Changing Concepts of Time (Critical Media Studies: Institutions, Politics, and Culture)


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Introduction Discussion Questions

A culture represents the beliefs and practices of a group, while society represents the people who share those beliefs and practices. Neither society nor culture could exist without the other.


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Almost every human behavior, from shopping to marriage to expressions of feelings, is learned. Behavior based on learned customs is not necessarily a bad thing — being familiar with unwritten rules helps people feel secure and confident that their behaviors will not be challenged or disrupted. However even the simplest actions — such as commuting to work, ordering food from a restaurant, and greeting someone on the street — evidence a great deal of cultural propriety.

Material culture refers to the objects or belongings of a group of people such as automobiles, stores, and the physical structures where people worship. Nonmaterial culture, in contrast, consists of the ideas, attitudes, and beliefs of a society.

Material and nonmaterial aspects of culture are linked, and physical objects often symbolize cultural ideas. A metro pass is a material object, but it represents a form of nonmaterial culture namely capitalism, and the acceptance of paying for transportation. Clothing, hairstyles, and jewelry are part of material culture, but the appropriateness of wearing certain clothing for specific events reflects nonmaterial culture.

These material and nonmaterial aspects of culture can vary subtly from region to region. As people travel farther afield, moving from different regions to entirely different parts of the world, certain material and nonmaterial aspects of culture become dramatically unfamiliar. As we interact with cultures other than our own, we become more aware of our own culture — which might otherwise be invisible to us — and to the differences and commonalities between our culture and others. Some people think of culture in the singular, in the way that it was thought of in Europe during the 18th and early 19th centuries: as something achieved through evolution and progress.

This concept of culture reflected inequalities within European societies and their colonies around the world; in short, it equates culture with civilization and contrasts both with nature or non-civilization. High culture refers to elite goods and activities, such as haute cuisine, high fashion or couture, museum-caliber art, and classical music.

Someone who uses culture in this sense might argue that classical music is more refined than music by working-class people, such as jazz or the indigenous music traditions of aboriginal peoples. Popular culture tends to change as tastes and opinions change over time, whereas high culture generally stays the same throughout the years. For example, Mozart is considered high culture, whereas Britney Spears is considered pop culture; Mozart is likely to still be popular in years, but Britney Spears will likely be forgotten by all but a few. Aboriginal culture : Early colonial definitions of culture equated culture and civilization and characterized aboriginal people as uncivilized and uncultured.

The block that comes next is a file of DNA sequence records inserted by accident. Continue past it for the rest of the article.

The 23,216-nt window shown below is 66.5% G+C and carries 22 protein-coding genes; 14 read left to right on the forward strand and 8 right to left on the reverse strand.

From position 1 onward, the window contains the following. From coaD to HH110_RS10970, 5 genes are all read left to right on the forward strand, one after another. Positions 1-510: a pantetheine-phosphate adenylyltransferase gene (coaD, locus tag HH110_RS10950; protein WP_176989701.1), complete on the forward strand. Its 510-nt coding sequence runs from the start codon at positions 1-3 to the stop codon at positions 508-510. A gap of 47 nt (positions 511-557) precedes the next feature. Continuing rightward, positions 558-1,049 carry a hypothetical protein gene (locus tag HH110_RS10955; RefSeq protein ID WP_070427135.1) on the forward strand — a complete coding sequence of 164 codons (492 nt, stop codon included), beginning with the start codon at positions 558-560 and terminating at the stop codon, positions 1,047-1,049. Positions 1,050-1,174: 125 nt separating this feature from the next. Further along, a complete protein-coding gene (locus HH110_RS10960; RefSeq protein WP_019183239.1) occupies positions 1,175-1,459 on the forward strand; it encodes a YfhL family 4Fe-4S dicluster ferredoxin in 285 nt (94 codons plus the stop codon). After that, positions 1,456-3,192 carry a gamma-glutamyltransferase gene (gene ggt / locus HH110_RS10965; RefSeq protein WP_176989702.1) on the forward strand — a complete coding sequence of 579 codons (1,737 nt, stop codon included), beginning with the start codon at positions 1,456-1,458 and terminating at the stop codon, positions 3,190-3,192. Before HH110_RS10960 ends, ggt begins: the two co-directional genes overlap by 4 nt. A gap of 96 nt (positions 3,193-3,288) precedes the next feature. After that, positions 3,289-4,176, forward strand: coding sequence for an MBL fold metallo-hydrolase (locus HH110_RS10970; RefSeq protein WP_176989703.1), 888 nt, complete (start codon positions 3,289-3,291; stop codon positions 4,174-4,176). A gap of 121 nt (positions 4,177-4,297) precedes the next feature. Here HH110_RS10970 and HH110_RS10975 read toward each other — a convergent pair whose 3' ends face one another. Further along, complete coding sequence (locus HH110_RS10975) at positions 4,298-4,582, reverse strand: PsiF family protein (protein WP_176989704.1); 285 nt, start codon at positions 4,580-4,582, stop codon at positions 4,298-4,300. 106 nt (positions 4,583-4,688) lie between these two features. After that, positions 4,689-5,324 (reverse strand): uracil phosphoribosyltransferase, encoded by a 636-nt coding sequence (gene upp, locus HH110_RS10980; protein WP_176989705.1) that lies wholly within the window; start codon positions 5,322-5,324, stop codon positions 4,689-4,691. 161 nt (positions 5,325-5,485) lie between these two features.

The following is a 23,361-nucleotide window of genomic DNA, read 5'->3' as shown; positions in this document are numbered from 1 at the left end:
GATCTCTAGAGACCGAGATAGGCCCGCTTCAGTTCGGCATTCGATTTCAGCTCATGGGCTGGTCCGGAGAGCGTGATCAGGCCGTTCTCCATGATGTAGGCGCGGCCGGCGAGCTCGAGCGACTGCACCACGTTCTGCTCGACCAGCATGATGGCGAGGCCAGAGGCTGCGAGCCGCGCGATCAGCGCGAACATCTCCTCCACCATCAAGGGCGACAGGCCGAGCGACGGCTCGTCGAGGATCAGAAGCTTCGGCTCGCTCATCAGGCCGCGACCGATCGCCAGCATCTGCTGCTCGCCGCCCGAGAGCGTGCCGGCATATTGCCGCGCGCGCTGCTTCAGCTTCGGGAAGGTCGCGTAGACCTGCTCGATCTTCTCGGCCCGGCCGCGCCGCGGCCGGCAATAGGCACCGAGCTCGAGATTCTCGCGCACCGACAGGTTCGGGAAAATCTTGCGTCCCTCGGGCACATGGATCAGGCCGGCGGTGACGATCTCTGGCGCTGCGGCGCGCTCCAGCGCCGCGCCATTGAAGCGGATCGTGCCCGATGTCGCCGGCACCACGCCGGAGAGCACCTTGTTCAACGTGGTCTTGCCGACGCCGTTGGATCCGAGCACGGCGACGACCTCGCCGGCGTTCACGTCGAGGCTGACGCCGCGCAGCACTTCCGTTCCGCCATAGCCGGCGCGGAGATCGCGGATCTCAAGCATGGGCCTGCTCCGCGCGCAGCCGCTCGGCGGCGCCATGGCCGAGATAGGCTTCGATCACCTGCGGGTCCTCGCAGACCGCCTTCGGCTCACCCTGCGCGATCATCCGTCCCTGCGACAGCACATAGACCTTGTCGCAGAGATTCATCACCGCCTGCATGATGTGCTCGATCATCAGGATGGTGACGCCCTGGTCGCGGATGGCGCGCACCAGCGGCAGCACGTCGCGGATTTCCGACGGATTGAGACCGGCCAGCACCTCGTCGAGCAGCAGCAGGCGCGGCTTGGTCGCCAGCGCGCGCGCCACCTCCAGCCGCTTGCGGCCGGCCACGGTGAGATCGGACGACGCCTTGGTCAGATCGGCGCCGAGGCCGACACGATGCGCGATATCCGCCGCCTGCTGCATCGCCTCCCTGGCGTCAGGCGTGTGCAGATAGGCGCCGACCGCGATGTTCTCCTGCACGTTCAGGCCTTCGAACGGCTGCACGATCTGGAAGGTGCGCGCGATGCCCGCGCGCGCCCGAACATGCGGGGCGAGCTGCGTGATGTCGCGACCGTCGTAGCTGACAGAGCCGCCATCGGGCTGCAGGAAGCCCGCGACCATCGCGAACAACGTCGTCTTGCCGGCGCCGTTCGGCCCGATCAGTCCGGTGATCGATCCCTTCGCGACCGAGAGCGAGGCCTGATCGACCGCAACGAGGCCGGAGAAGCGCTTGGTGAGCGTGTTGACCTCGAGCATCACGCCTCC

This definition of culture only recognizes a single standard of refinement to which all groups are held accountable. Although we still see remnants of this idea of high culture today, it has largely fallen out of practice. Its decline began during the Romantic Era, when scholars in Germany — especially those concerned with nationalism — developed the more inclusive notion of culture as a distinct worldview.

By the late 19th century, anthropologists changed the concept of culture to include a wider variety of societies, ultimately resulting in the concept of culture adopted by social scientists today: objects and symbols, the meaning given to those objects and symbols, and the norms, values, and beliefs that pervade social life. This new perspective has also removed the evaluative element of the concept of culture; it distinguishes among different cultures, but does not rank them.

For instance, the high culture of elites is now contrasted with popular or pop culture. High culture simply refers to the objects, symbols, norms, values, and beliefs of a particular group of people; popular culture does the same. A cultural universal is an element, pattern, trait, or institution that is common to all human cultures worldwide. Discuss cultural universals in terms of the various elements of culture, such as norms and beliefs.

The sociology of culture concerns culture—usually understood as the ensemble of symbolic codes used by a society—as it is manifested in society. The elements of culture include 1 symbols anything that carries particular meaning recognized by people who share the same culture ; 2 language system of symbols that allows people to communicate with one another ; 3 values culturally-defined standards that serve as broad guidelines for social living; 4 beliefs specific statements that people hold to be true ; and 5 norms rules and expectations by which a society guides the behavior of its members.

While these elements of culture may be seen in various contexts over time and across geography, a cultural universal is an element, pattern, trait, or institution that is common to all human cultures worldwide.

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Taken together, the whole body of cultural universals is known as the human condition. Among the cultural universals listed by Donald Brown are abstract speech, figurative speech and metaphors, antonyms and synonyms, and units of time. First-Cousin Marriage Laws in the U.